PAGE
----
Nine other soldiers were injured by the shelling that struck the base held by the UN's MINUSMA mission.
Nine other soldiers were injured by the shelling that struck the base held by the UN's MINUSMA mission, near the airport in the historic city of Timbuktu on Wednesday afternoon.
MINUSMA has been stationed in the west African country since 2013 and is considered the UN's most dangerous active peacekeeping deployment.
The Group to Support Islam and Muslims (GSIM), a fusion of three Malian jihadist groups with previous Al-Qaeda links, confirmed in a statement late Wednesday that it had "bombarded Timbuktu airport with rockets" and had left "several injured among the international forces".
The alliance, also known as Jamaat Nusrat al-Islam wal-Muslimeen in Arabic, is led by the Malian jihadist Iyad Ag Ghaly, a former leader of the Islamist group Ansar Dine.
It also claimed an attack on April 5 in the central Douentza area that killed a French soldier serving with France's counterterror Barkhane force, which is also aiding Mali's security forces.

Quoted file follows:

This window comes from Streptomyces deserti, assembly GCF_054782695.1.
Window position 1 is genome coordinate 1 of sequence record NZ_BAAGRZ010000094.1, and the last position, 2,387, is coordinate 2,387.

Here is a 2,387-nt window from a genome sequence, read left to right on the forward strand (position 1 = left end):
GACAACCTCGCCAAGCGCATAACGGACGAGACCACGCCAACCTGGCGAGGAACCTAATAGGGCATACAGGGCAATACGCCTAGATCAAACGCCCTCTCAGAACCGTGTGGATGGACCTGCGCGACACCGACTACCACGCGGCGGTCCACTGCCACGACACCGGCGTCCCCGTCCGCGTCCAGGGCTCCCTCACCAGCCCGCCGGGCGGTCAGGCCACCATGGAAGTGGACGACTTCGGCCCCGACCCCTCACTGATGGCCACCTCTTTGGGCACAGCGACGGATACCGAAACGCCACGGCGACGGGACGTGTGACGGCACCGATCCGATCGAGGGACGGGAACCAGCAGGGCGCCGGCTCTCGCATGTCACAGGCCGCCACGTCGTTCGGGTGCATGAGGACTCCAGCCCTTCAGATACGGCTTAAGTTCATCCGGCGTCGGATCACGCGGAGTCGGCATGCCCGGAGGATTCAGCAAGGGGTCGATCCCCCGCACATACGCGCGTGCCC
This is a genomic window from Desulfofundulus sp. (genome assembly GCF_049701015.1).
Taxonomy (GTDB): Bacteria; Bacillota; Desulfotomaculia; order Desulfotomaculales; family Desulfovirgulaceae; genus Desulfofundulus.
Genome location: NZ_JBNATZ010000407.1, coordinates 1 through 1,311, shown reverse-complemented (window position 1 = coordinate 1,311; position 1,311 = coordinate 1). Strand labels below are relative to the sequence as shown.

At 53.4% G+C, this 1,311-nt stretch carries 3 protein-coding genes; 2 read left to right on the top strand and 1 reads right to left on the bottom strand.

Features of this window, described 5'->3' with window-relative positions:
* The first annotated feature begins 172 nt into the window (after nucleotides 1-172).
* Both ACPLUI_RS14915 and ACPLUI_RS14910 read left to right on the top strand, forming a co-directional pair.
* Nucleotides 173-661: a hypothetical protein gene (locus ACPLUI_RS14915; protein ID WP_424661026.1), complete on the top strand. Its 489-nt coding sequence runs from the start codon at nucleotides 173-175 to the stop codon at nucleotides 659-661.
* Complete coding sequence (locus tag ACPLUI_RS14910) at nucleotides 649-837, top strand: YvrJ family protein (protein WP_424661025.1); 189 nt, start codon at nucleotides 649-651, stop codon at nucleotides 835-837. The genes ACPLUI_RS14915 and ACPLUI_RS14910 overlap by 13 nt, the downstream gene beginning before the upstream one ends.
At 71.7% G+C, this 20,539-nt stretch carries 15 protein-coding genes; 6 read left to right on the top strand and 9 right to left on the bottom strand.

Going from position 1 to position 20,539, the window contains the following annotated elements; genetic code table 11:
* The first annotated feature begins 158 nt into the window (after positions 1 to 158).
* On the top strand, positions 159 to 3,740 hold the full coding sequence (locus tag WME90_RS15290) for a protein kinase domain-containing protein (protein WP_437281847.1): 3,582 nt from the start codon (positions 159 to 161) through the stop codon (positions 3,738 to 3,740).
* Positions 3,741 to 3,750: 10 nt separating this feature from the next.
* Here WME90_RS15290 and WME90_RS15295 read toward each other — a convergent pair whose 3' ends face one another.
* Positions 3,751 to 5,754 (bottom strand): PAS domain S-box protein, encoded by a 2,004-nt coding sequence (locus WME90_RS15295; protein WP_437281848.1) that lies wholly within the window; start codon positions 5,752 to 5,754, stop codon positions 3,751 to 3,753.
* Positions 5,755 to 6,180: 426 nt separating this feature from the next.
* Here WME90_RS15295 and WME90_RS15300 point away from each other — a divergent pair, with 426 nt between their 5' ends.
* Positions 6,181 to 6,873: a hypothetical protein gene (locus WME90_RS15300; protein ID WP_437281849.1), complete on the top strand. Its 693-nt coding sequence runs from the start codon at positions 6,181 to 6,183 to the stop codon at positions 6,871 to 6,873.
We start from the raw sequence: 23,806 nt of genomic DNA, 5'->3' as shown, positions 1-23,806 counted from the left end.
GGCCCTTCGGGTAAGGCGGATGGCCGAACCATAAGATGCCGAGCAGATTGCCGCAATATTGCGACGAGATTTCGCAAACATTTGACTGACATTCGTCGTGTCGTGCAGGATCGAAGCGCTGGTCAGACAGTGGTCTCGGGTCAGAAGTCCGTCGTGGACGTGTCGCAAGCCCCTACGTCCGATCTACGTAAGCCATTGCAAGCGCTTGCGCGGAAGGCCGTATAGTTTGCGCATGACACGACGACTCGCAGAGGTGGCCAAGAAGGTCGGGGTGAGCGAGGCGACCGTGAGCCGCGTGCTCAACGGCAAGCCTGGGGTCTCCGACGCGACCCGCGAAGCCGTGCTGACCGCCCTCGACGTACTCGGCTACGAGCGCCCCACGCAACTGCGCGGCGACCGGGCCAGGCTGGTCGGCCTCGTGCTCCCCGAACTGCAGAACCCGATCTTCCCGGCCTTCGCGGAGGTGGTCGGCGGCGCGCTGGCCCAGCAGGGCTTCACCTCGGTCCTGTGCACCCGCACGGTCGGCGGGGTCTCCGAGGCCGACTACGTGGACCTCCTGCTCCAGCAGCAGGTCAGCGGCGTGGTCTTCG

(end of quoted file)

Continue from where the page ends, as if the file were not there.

Liberia had 78 soldiers serving in the 13,000-member MINUSMA force, which has faced frequent jihadist attacks that have claimed the lives of dozens of peacekeepers.
Liberia's deputy chief of defence staff confirmed Wednesday that Liberians were among the injured, while Sweden's military said one of its nationals was wounded.
The UN mission said it had reinforced defences at its based and deployed aircraft to identify where the enemy fire had originated.
Northern Mali fell to jihadist groups linked to Al-Qaeda in March 2012, and they have spread further south after being driven out of key towns by a French-led military intervention the following year.
The Wagadou forest, on the border with Mauritania, is believed to be a launchpad for attacks in the central region of Segou, according to experts, the most recent of which killed nine Malian soldiers.
One of Ag Ghaly's closest allies, Ba Ag Moussa, known as Bamoussa, is believed to be behind the ambushes that have become an increasing concern for the government and international troops.
"We have to take seriously information that identifies Bamoussa, the former army deserter turned Islamist, as the brains behind the attacks between Mali and Mauritania," a regional security source told AFP.
A former colonel in the Malian army, Ag Moussa joined the Tuareg-led uprising in 2012 that was eventually hijacked by the jihadists, bringing him close to Ag Ghaly.